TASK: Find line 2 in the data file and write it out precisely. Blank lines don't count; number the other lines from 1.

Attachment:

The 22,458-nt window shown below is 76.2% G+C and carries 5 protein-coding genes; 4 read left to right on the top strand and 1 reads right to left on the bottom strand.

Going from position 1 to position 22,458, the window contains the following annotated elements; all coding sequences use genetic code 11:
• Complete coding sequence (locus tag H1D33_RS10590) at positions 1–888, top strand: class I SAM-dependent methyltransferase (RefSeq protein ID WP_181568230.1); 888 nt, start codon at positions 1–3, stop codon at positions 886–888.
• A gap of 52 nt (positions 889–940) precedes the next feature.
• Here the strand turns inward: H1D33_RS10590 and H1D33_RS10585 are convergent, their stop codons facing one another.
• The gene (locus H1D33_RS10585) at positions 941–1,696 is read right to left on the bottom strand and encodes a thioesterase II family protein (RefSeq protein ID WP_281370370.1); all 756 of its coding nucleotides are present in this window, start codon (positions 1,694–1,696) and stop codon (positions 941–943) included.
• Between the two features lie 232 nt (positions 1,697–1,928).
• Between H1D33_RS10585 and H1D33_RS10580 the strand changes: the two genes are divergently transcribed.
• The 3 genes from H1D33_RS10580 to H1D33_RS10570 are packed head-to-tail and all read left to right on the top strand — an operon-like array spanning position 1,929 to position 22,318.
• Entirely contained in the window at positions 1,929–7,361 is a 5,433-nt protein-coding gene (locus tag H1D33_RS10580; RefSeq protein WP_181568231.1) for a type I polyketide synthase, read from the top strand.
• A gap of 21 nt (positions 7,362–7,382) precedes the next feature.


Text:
Going from position 1 to position 22,458, the window contains the following annotated elements; all coding sequences use genetic code 11: